Banned in the USA, William Ray made his name in European opera

The death has been posted of William Benjamin Ray, a baritone from Lexington, Kentucky, who, unable to get work in racialist US concert halls and opera houses, found considerable success in Europe.

Georg Solti gave him a break in 1957 as Amonasro in a Frankfurt Aida. Others soon came calling.

Settling near Stuttgart, Ray went on to sing at Vienna, Hamburg, Milan, London, Brussels and Munich, and was cast in more than a dozen so-called ‘exotic’ roles on German network television.

Returning to the US in 1982, he taught voice at the Peabody in Baltimore for a decade, putting in a further decade at Howard University.

William Ray died on July 3, at the age of 94.


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  • Even without the racism, many American opera singers have to build their careers in Europe since there is far more work there.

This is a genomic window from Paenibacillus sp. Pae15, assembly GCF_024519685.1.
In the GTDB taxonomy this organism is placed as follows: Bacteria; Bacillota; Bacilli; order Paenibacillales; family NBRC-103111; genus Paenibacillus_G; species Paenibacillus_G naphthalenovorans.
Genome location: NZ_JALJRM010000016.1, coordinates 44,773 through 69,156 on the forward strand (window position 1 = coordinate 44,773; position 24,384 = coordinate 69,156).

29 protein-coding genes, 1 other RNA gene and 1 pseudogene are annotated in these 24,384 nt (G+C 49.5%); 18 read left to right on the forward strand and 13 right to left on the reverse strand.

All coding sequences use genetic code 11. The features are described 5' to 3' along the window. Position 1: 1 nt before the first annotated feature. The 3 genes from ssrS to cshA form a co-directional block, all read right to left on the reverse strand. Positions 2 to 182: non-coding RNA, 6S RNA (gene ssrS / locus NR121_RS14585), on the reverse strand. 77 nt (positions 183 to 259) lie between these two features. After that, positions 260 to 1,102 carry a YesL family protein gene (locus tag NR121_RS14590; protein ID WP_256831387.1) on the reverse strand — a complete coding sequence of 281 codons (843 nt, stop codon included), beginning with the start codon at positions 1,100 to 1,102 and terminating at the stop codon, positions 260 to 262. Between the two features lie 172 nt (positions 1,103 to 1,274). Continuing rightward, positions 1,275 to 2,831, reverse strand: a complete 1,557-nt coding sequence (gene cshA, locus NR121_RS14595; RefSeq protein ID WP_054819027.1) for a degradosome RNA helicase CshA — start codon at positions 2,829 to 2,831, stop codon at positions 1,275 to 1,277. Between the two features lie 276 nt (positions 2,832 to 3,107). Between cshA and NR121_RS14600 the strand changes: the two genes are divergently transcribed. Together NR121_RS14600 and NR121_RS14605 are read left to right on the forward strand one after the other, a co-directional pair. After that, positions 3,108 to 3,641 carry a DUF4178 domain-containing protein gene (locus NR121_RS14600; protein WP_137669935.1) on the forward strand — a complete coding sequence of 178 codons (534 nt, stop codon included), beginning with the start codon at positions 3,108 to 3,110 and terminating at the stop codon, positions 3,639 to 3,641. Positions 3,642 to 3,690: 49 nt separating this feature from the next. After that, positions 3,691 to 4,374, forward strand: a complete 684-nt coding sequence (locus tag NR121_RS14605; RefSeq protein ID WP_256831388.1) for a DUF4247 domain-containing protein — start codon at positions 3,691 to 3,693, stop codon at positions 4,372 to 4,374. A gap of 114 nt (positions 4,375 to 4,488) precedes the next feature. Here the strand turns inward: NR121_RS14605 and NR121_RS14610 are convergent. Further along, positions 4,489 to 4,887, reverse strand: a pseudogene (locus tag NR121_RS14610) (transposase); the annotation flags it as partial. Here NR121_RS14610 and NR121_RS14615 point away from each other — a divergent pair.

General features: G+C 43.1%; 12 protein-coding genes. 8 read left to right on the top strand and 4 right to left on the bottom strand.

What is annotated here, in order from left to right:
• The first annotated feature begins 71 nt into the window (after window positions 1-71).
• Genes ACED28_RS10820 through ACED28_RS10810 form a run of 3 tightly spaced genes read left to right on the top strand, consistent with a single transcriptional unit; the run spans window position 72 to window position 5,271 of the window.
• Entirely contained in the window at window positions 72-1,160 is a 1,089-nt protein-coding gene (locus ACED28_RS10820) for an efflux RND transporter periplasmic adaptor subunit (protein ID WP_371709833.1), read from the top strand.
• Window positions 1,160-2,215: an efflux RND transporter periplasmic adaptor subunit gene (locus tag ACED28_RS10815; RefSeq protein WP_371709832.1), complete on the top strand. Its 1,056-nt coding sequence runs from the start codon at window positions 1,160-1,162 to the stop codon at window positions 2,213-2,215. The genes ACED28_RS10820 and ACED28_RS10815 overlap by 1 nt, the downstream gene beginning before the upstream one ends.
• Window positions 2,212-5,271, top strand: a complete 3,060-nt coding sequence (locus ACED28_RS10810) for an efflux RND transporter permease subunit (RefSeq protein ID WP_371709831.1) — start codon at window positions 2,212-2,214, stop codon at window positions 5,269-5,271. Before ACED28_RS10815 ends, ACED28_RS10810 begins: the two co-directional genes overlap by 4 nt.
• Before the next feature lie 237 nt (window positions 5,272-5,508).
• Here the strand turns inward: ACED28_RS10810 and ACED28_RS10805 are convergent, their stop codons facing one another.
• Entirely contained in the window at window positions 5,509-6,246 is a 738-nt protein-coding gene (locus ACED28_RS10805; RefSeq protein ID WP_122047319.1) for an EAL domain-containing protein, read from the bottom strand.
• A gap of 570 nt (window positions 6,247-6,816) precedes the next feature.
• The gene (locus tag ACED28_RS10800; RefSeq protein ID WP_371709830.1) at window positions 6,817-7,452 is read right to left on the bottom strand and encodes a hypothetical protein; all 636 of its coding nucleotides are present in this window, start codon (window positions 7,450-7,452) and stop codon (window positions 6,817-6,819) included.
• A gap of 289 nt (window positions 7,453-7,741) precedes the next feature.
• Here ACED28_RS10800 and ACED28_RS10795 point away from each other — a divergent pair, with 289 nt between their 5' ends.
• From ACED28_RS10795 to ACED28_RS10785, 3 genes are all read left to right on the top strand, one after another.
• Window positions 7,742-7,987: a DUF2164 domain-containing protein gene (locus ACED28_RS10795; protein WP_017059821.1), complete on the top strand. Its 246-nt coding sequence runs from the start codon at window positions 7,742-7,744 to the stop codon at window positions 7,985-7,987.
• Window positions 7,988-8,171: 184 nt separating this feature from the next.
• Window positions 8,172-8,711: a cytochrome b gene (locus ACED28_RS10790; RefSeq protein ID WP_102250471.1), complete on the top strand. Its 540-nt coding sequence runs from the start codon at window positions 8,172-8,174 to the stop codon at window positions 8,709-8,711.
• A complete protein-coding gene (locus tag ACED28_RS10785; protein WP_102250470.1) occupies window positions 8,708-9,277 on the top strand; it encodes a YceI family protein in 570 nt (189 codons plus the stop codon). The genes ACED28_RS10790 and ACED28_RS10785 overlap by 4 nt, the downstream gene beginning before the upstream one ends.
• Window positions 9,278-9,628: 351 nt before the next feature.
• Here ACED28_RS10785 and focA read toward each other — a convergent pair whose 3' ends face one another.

• Isn’t the headline garish and incorrect? You seem to delight in posting headlines that are misleading but are designed to attract attention.

    William Ray may have been a victim of Jim Crow laws but he was not banned in the US. He was born in 1925 in Lexington, Kentucky; he graduated from high school there, took voice lessons in Boston; entered the US army and was discharged in 1946 after which he returned to Kentucky to school at Kentucky State U. before attending the Oberlin music academy from which he graduated.

    He sang in a chorus in Cleveland, Ohio, went to Germany where he performed in many operas but returned to the USA to teach at the Peabody Conservatory, Baltimore where he remained for 10 years. He then joined the voice faculty at Howard U. in 1992, became head of the music department there until his retirement in 2000.


    • Still, I suppose the practice of not hiring black performers for operatic roles functioned just like a ban.

      I have heard that Joan Sutherland used her star-power to secure employment in the US for a black conductor, basically by saying, “If you want me, you hire him, too.” Does anyone know more about that?

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